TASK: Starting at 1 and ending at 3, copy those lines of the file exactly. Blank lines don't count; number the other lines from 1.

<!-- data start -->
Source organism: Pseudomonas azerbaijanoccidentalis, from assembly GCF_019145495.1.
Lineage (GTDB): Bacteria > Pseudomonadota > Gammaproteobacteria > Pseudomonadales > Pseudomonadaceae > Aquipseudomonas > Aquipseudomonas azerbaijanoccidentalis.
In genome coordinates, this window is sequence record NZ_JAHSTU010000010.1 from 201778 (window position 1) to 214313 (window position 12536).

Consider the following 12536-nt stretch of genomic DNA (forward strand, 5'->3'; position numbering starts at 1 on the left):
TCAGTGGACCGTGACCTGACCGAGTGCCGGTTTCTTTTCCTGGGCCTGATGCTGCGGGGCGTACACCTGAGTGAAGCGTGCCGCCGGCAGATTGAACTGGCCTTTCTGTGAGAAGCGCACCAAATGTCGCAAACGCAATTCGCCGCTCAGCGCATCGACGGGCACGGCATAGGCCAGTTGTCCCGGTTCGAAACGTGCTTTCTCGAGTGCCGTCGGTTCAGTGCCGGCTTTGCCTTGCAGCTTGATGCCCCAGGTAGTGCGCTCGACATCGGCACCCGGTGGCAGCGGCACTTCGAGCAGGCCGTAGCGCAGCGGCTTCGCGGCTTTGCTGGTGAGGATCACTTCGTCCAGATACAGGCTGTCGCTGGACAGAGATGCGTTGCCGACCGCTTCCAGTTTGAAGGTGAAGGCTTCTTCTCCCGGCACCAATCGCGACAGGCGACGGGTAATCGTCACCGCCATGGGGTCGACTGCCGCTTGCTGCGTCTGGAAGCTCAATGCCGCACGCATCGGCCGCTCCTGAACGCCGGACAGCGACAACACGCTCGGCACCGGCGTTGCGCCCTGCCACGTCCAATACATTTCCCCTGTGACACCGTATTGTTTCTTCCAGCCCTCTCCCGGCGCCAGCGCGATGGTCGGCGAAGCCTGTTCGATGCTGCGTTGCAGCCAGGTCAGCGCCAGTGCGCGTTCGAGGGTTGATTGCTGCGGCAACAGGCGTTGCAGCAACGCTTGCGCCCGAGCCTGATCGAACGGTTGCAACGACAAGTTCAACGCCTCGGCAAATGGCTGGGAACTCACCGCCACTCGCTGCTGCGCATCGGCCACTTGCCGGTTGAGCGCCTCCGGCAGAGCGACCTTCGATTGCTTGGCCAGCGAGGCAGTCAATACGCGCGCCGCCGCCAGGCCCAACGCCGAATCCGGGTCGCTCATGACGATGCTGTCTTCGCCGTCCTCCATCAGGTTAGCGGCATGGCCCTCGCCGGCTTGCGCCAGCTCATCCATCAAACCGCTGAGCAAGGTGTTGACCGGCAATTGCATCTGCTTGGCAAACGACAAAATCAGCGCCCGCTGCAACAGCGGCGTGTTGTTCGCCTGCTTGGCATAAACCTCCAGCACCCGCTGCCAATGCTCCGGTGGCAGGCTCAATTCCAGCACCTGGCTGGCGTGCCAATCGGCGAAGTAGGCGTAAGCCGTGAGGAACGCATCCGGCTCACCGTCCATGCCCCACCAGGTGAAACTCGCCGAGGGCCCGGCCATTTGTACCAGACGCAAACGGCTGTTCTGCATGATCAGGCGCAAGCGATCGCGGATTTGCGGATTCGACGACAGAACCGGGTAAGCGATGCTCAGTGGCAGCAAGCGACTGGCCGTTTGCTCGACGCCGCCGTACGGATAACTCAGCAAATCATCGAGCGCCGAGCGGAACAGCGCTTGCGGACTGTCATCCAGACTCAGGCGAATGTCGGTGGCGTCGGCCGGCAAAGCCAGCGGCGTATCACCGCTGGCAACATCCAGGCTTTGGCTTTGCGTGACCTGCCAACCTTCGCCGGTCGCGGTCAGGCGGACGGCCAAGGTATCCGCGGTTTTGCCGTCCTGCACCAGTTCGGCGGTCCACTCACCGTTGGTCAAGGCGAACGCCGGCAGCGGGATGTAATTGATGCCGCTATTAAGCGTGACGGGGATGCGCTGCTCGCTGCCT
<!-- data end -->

Source organism: Pseudomonas azerbaijanoccidentalis, from assembly GCF_019145495.1.
Lineage (GTDB): Bacteria > Pseudomonadota > Gammaproteobacteria > Pseudomonadales > Pseudomonadaceae > Aquipseudomonas > Aquipseudomonas azerbaijanoccidentalis.
In genome coordinates, this window is sequence record NZ_JAHSTU010000010.1 from 201778 (window position 1) to 214313 (window position 12536).